My name is Yip by Paddy CreweDoubleday, 384pp, £14.99

Paddy Crewe is from Stockton-on-Tees and My Name is Yip is his first novel, but you wouldn’t guess any of those things from this immersive coming-of-age adventure set in the gold rush era of the American South. . His narrator, Yip Tolroy – mute, diminutive in stature, with “inexplicably not a single hair” on his body – may be speechless, but Crewe has given him an unforgettable voice.

Let’s Do It: The Birth of Pop by Bob StanleyFaber & Faber, 656 pages, £25

Ragtime laid the foundation for each successive pop boom, argues writer and musician Bob Stanley in his spirited history of popular music in the first half of the 20th century. Featuring the stories of Frank Sinatra, Ma Rainey, and Glenn Miller, as well as lesser-known figures like black, gay, British composer Reginald Foresythe, this book shows how pop has always moved backwards.

Building a Nervous System by Margo JeffersonGranta, 208pp, £16.99

The American critic Margo Jefferson is an agile and always surprising writer. Here, combining memoir and art criticism, she draws on the artists she, as a child, imagined as her alter egos (Ella Fitzgerald and Ike Turner) and, in doing so, paints a remarkable portrait of herself as a type unique interpreter.

Acts of Service by Lillian Fishman Europe Editions, 224pp, £12.99

Part erotic Bildungsroman, part melancholic comedy of manners, Lillian Fishman’s debut novel follows Eve, whose nude photos, posted online, lead to a threesome. This is a quest book that arrives with a calm confidence and a fully formed bank of ideas about intimacy, sexual ethics, and contemporary mores.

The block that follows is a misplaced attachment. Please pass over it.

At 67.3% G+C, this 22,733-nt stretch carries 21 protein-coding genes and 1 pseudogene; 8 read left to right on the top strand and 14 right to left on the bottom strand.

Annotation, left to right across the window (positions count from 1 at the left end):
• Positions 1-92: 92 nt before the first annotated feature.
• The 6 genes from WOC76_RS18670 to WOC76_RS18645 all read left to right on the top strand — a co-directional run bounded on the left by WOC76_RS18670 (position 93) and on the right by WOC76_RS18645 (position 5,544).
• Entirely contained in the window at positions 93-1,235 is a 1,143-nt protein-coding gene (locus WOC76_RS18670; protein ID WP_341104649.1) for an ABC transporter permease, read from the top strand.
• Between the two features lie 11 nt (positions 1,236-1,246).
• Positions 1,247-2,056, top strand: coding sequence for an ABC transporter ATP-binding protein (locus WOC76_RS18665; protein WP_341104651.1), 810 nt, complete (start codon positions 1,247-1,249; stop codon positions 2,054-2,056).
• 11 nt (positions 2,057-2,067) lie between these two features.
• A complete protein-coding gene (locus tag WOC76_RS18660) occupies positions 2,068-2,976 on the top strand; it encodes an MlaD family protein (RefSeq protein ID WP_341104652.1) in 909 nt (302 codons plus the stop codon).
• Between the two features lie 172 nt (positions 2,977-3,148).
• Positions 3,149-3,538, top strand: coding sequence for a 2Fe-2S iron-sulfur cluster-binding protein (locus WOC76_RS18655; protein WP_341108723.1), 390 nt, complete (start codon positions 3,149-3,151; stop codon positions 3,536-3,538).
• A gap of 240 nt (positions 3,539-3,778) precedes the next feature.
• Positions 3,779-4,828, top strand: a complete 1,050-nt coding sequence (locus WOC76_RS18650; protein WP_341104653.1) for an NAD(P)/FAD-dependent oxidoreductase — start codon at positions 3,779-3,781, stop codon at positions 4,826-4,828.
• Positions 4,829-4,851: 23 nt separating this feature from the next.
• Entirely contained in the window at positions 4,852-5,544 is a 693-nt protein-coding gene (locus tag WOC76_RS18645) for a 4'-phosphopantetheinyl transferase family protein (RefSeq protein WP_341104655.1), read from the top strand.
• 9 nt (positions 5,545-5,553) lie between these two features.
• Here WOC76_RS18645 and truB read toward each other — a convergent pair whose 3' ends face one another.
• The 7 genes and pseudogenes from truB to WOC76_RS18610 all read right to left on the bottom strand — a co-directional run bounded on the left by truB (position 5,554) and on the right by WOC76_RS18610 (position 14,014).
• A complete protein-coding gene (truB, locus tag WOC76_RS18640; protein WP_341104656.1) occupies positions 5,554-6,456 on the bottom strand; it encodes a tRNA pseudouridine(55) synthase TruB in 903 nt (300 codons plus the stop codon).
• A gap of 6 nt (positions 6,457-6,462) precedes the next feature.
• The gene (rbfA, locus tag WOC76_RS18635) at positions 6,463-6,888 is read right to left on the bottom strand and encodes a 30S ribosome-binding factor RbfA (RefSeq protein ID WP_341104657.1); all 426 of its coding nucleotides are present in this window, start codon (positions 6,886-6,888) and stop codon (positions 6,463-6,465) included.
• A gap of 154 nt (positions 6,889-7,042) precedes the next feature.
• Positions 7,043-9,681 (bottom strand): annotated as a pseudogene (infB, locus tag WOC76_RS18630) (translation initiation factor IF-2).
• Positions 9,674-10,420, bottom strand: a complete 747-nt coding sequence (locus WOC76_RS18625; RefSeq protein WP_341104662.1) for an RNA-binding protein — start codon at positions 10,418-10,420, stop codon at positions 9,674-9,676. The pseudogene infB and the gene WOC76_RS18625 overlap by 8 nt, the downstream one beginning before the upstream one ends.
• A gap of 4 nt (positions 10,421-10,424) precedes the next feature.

The Real and the Romantic: English Art Between Two World Wars by Frances Spalding Thames & Hudson, 384 pages, £35

Here is a revealing survey of how British artists reacted to the impact of the First World War and answered the question: what should art look like in the aftermath of mechanized mass slaughter? Frances Spalding meticulously and stylishly uncovers a range of vibrant responses, from the modern pastorals of Eric Ravilious to the radical experiments of Henry Moore.

Cornerstones: Wild Forces That May Change Our World by Benedict MacdonaldBloomsbury, 256pp, £17.99

Could the restoration of Britain’s native species, from wild boar to beaver, help preserve our islands? At a time of political gridlock, economic recession, and climate fear, this celebration of the species that anchor healthy, life-giving ecosystems is a timely reminder to recognize, and urgently protect, our common roots. Benedict Macdonald has written a primarily empowering book.

Bless the Daughter Raised by a Voice in Her Head: Poems by Warsan ShireChatto & Windus, 96 pages, £12.99

“No one would leave home unless home was chasing you,” Warsan Shire writes in his debut collection. In her verse, the British Somali poet tells stories of war, the plight of refugees and female genital mutilation, with a very contemporary mix of profound tenderness and caustic humor.

[See also: The best children’s books for summer 2022]

This article appears in the July 20, 2022 issue of the New Statesman, The Broken Party